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What a Difference a Decade Makes

Skiing in the Dolomites. I was pretty glam, no?

What were you doing exactly ten years ago? At 7:29PM on January 8, 2002, I was drunk. Not on alcohol (though there was wine, lots of wine). On possibility. Ten years ago today I left one life and started another.

9/11 was barely four months past; most New Yorkers still walked around in a daze. The economy had already tanked, and with it the book publishing industry where I’d worked for almost 15 years. But even before world events intervened, I was ready to go. Those 15 years had made me successful, a Vice President with a Barney’s credit card, Hamptons shares and ski trips to Italy, and a standing appointment with a masseur—which I desperately needed to untie the stress knots yanking my shoulders up to my ears. I’d become a walking, talking Sex and the City character.

For years, I’d fantasized about working in food. I wanted to feed people, to see their enjoyment first-hand—an element that’s sorely lacking in book marketing, where the action takes place behind the scenes. Ina Garten was a house author, and her story—of working in the Nixon White House, and buying The Barefoot Contessa almost on a whim—set off fireworks in my head. By the end of 2001, when the muckety-mucks asked us department heads to make cuts, I was knee-deep in a business plan for a shop of my own.

Honestly, I’m not sure I ever would’ve left if I hadn’t been asked to trim overhead, but I recognized a giant, blinking sign when I saw one. Rather than lay off a 22-year-old designer with college loans, I kissed security goodbye and traded my pencil skirt for an apron. I laid myself off.

My plan didn’t quite work out. I never opened that gourmet shop. But I did learn the business from the inside, where I discovered I wasn’t cut out for that life either. Instead, I wound up a food writer. If you asked me how it happened, I’m not sure I could explain it. This is where life has taken me—really, all I’ve done is follow the signs.

So here we are, ten years later. I’m married to the man I was meant to end up with all along—a fact I’m not sure I would’ve recognized from atop my $300 heels—with a five-year-old son. I work from home, and sometimes I don’t get dressed until 2:30PM, when it’s time to pick him up from school. The bulk of my shoe wardrobe bears the name Merrell. I have about one-tenth the disposable income I had a decade ago, but in its place I have ten times the happiness.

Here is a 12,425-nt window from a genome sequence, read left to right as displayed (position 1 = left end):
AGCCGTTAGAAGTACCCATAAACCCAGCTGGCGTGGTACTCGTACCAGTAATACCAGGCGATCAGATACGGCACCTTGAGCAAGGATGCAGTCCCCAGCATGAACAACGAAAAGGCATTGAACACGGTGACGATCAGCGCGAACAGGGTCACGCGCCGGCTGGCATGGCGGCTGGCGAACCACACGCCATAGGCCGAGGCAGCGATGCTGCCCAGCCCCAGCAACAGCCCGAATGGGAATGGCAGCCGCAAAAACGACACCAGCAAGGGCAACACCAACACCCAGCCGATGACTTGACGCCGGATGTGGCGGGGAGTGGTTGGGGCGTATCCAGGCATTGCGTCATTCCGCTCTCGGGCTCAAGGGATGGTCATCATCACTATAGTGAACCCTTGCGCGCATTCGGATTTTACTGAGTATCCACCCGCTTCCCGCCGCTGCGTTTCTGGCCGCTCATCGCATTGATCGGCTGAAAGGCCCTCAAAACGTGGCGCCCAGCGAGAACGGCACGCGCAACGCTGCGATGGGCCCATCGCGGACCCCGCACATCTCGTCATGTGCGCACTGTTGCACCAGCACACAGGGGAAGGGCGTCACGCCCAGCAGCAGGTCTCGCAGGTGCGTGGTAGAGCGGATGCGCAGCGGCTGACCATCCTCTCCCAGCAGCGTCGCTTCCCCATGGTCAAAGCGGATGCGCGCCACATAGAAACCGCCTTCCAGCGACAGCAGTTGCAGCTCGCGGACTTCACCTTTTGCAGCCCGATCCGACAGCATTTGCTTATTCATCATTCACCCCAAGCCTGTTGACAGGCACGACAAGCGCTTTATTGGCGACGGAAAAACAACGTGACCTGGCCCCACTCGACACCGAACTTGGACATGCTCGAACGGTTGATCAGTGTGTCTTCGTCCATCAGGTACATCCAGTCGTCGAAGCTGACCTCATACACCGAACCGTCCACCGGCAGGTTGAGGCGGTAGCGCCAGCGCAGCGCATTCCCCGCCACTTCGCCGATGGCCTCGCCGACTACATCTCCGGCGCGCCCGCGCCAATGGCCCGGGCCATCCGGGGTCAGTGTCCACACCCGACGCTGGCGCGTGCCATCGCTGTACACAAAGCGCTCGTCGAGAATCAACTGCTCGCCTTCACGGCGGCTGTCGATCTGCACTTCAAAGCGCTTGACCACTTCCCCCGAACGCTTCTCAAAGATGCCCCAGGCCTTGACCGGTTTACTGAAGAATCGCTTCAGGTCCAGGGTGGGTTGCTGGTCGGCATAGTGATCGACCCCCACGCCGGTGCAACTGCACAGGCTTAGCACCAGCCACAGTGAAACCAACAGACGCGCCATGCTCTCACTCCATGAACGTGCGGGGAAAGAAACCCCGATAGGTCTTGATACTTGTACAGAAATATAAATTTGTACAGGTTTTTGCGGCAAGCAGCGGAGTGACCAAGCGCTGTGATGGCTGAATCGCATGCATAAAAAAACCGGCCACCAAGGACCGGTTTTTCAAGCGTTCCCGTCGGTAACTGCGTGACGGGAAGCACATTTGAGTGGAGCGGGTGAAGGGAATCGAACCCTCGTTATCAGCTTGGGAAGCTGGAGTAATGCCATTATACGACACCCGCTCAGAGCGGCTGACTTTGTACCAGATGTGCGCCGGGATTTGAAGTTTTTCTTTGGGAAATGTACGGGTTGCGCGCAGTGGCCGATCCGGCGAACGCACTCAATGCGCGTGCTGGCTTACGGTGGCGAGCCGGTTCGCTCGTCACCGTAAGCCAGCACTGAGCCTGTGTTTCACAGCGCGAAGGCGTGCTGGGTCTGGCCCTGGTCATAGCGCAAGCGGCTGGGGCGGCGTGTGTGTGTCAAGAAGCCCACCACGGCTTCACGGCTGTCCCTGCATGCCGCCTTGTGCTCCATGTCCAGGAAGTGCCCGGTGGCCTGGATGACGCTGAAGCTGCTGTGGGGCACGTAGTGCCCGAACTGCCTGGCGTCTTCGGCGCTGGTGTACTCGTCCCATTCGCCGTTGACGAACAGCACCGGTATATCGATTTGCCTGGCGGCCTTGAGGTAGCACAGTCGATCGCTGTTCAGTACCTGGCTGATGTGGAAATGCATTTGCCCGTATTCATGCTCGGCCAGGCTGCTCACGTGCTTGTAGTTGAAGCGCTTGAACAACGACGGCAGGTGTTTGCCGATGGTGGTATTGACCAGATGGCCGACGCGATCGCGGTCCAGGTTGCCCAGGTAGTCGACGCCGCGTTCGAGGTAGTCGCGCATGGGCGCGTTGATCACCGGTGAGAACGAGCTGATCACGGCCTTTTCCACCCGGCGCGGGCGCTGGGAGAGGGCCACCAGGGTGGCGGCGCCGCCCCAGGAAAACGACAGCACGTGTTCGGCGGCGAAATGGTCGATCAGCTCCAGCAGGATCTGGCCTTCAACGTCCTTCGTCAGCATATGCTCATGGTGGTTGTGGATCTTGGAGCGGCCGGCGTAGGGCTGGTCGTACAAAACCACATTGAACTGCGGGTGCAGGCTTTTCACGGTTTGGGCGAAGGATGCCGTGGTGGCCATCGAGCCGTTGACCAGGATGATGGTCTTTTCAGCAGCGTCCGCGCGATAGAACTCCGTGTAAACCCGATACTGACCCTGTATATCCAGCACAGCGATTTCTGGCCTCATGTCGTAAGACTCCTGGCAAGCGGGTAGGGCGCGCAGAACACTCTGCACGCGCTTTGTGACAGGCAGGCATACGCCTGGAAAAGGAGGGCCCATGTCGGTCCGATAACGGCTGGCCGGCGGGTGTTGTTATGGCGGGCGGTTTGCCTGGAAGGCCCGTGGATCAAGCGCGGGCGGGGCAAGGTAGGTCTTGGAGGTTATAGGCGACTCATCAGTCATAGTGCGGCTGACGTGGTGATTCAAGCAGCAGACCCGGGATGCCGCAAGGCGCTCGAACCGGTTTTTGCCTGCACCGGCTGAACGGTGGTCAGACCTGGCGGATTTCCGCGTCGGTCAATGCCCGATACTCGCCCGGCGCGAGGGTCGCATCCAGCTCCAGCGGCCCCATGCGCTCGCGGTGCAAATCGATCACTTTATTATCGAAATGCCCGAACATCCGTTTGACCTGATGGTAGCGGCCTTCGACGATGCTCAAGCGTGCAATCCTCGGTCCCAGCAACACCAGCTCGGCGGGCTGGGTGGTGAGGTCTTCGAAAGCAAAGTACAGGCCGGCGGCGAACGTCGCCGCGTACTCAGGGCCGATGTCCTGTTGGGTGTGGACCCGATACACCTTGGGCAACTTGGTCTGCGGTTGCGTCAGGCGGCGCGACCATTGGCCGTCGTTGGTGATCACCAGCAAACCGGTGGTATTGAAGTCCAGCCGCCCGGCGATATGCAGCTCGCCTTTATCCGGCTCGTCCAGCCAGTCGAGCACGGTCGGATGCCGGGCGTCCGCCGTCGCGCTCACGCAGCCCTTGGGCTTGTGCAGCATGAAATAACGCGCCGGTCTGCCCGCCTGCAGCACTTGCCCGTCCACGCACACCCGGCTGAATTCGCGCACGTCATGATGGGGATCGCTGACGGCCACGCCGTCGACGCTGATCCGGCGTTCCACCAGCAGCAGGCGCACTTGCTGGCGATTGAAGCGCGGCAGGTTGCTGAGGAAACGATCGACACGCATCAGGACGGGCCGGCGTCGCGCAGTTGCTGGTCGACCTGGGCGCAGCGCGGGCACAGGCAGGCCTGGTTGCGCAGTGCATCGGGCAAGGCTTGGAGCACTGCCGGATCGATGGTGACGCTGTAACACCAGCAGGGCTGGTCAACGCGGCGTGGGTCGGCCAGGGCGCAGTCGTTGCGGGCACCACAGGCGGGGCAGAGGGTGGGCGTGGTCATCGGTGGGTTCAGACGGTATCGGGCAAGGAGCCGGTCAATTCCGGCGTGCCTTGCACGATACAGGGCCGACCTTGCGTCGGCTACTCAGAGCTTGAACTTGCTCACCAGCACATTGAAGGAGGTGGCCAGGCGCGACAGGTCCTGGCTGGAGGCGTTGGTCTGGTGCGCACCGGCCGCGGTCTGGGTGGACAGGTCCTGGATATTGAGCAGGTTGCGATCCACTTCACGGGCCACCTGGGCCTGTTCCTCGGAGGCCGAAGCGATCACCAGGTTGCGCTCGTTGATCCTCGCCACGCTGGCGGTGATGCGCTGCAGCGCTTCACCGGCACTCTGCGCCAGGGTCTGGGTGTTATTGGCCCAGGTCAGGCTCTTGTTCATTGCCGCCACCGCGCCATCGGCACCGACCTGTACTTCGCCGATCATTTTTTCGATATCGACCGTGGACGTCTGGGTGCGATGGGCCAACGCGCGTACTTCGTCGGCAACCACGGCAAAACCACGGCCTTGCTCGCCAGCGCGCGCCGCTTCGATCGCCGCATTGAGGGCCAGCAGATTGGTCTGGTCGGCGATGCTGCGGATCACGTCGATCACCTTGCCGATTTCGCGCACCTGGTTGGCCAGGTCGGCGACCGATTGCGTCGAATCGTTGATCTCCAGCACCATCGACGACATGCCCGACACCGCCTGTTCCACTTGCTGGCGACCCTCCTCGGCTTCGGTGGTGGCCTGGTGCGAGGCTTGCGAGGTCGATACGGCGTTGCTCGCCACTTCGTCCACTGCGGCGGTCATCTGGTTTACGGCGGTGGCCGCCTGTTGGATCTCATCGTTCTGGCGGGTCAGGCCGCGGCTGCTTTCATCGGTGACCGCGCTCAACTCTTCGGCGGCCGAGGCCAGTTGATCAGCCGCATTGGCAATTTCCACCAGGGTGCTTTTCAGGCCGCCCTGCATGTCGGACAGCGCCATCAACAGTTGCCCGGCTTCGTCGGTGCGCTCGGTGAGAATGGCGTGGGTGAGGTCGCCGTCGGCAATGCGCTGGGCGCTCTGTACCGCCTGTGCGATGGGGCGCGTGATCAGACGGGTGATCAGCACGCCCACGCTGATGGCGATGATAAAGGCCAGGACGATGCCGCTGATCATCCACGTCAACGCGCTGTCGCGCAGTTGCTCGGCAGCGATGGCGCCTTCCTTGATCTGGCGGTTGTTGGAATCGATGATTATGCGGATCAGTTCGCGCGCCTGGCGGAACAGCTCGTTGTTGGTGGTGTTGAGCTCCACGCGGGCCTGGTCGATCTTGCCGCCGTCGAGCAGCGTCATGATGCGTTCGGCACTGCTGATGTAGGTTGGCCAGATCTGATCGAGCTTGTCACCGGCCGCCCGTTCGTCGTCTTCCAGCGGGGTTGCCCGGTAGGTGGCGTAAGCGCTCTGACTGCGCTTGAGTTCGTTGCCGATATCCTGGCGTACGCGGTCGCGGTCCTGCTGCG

And in just six weeks, my first book goes on sale.

All in all, it’s been a spectacular decade. I can’t wait to see what the next one brings.

the dolomites


This Post Has 14 Comments

  1. Betsy

    Absolutely fantastic! You are a wonderful example of what can happen when you choose happiness over everything else. Best of luck for wonderful adventures the next 10 years!

  2. Jennie Votel

    Love this story! The jump you took led you to such an exciting (maybe not to you somedays) and fulfillinglife!A big scary leap just for you! It takes bravery and faith to try to find your thing! So happy for you, lady!

  3. Monica Bhide

    Super fantastic! I am sending you loads of congratulations and best wishes for an amazing year and a fantastic decade ahead!

  4. Debbie Koenig

    Thanks, everyone! I’m kind of amazed that it’s been ten years already. My mom always talked about how fast time flew and I thought she was wacko, but now I understand.

  5. Cathy

    What an inspiring path, Debbie. Sometimes we just put one foot in front of the other for awhile, and then look up surprised to see where we’ve gotten. I want to trail behind you for awhile!!! Bon chance with the book. I just know it will be a success.

    1. Debbie Koenig

      Thanks, Cathy! You’re not doing too shabbily yourself 😉

  6. Sarah Olson

    How funny that we find happiness in the least expected ways. Congrats on the last 10 years!

  7. sarah henry

    Love this insight into the “old” you, Debbie. Never would have pegged you for a gal in $300 heels. Ah, what a difference a decade makes indeed.

    1. Debbie Koenig

      Oh Sarah, what a glamourpuss I was. I always thought I’d be one of those moms everyone hates because they’re so hot & fashionable. Eh, not so much.

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